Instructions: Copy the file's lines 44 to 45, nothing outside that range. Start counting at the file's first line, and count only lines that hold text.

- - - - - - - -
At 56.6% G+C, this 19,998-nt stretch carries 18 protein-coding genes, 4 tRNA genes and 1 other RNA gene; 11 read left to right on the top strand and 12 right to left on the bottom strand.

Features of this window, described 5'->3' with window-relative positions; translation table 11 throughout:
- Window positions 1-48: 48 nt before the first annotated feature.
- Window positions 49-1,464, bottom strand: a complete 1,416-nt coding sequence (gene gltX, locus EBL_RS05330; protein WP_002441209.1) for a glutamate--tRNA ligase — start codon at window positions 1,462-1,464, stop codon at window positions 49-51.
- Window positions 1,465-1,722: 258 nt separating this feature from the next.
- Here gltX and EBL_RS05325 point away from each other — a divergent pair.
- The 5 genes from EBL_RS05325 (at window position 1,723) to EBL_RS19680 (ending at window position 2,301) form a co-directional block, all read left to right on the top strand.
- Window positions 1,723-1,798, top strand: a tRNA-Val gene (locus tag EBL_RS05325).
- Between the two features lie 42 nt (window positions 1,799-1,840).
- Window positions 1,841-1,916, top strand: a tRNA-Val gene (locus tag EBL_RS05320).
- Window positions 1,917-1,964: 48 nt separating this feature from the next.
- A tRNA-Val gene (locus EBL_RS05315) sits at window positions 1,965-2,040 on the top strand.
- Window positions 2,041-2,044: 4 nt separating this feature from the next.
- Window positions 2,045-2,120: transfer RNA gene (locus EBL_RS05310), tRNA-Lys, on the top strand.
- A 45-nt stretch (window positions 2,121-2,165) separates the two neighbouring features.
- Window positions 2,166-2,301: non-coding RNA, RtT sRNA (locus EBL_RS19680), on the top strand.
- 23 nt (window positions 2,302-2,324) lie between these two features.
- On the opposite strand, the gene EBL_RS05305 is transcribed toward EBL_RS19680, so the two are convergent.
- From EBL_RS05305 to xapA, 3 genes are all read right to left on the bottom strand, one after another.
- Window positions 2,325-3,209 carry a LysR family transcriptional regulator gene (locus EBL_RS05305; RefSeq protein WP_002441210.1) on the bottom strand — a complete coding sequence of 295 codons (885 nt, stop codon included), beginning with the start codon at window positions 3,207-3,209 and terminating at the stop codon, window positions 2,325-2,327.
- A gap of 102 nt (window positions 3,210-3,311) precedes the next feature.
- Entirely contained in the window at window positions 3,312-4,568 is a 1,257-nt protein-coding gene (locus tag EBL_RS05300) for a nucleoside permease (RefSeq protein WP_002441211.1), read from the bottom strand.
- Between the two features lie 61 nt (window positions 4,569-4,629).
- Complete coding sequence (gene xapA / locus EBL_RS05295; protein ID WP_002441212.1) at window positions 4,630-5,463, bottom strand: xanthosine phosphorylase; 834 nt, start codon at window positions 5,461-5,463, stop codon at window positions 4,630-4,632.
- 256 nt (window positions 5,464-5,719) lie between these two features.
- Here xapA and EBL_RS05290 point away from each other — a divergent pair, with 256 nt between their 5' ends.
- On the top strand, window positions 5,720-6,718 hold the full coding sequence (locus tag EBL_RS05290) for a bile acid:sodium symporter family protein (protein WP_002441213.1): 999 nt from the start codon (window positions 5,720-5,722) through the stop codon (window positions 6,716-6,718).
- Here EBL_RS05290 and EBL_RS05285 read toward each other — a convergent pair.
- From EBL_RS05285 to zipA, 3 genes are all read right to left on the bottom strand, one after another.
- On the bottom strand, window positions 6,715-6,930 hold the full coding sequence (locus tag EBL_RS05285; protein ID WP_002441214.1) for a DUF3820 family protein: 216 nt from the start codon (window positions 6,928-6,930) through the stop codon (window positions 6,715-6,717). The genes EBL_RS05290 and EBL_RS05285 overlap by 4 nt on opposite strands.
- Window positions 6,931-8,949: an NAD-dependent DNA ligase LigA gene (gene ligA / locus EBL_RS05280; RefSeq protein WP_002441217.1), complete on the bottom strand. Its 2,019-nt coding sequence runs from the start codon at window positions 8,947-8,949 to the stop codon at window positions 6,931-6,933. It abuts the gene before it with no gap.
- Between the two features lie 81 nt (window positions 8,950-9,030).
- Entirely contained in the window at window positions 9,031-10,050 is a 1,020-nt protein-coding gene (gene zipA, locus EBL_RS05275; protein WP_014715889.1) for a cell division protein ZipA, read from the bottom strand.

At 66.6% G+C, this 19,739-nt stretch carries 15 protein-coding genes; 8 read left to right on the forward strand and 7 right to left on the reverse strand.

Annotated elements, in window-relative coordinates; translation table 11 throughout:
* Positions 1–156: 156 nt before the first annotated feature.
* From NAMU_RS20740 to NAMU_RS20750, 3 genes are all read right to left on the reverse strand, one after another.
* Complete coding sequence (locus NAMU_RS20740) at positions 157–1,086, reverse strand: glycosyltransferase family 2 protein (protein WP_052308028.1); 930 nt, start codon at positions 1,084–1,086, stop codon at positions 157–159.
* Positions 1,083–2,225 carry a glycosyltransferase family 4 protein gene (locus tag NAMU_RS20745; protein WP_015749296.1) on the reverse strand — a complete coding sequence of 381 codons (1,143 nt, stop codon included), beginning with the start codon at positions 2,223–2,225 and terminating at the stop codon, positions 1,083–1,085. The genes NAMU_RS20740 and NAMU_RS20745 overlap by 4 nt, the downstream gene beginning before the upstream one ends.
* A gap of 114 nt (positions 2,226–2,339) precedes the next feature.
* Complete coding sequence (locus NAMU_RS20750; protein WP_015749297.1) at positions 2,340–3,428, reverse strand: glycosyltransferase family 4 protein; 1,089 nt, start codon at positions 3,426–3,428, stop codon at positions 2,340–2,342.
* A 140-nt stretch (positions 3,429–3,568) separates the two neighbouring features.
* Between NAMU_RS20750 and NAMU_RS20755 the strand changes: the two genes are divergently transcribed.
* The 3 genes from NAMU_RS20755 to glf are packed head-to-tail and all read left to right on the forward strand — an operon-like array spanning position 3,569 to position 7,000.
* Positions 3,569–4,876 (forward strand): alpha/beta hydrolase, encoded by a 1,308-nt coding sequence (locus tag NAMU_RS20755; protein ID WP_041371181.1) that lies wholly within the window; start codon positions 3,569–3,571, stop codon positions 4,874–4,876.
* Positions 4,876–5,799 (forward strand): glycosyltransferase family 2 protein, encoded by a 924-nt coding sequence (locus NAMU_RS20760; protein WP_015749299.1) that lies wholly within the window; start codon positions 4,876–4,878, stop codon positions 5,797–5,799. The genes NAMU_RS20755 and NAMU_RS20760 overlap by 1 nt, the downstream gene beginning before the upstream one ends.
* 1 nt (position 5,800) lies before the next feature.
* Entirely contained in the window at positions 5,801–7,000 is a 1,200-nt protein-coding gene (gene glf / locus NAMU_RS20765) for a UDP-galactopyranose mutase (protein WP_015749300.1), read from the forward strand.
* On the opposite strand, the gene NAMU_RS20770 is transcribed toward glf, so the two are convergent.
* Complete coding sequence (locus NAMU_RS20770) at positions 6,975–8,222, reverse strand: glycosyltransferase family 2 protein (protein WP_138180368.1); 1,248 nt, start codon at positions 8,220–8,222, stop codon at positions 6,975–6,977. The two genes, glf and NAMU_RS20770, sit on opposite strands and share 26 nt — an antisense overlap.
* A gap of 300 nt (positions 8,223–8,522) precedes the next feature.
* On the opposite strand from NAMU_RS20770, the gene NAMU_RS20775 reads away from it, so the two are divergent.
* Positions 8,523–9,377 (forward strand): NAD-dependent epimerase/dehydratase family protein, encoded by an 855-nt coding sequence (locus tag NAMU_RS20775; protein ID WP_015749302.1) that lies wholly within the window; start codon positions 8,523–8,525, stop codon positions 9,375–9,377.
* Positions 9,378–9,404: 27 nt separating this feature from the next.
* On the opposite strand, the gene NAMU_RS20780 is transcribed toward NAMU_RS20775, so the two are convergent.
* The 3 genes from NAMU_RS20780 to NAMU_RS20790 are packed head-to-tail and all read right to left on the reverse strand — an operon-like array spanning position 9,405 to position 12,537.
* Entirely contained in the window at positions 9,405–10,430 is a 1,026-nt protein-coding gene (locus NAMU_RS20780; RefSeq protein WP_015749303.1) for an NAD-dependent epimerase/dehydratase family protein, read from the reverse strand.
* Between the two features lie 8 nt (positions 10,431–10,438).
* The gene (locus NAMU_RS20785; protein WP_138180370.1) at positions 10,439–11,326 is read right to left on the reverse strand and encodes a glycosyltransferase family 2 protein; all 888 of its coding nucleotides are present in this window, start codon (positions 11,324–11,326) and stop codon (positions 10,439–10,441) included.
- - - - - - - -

* The 3 genes from NAMU_RS20755 to glf are packed head-to-tail and all read left to right on the forward strand — an operon-like array spanning position 3,569 to position 7,000.
* Positions 3,569–4,876 (forward strand): alpha/beta hydrolase, encoded by a 1,308-nt coding sequence (locus tag NAMU_RS20755; protein ID WP_041371181.1) that lies wholly within the window; start codon positions 3,569–3,571, stop codon positions 4,874–4,876.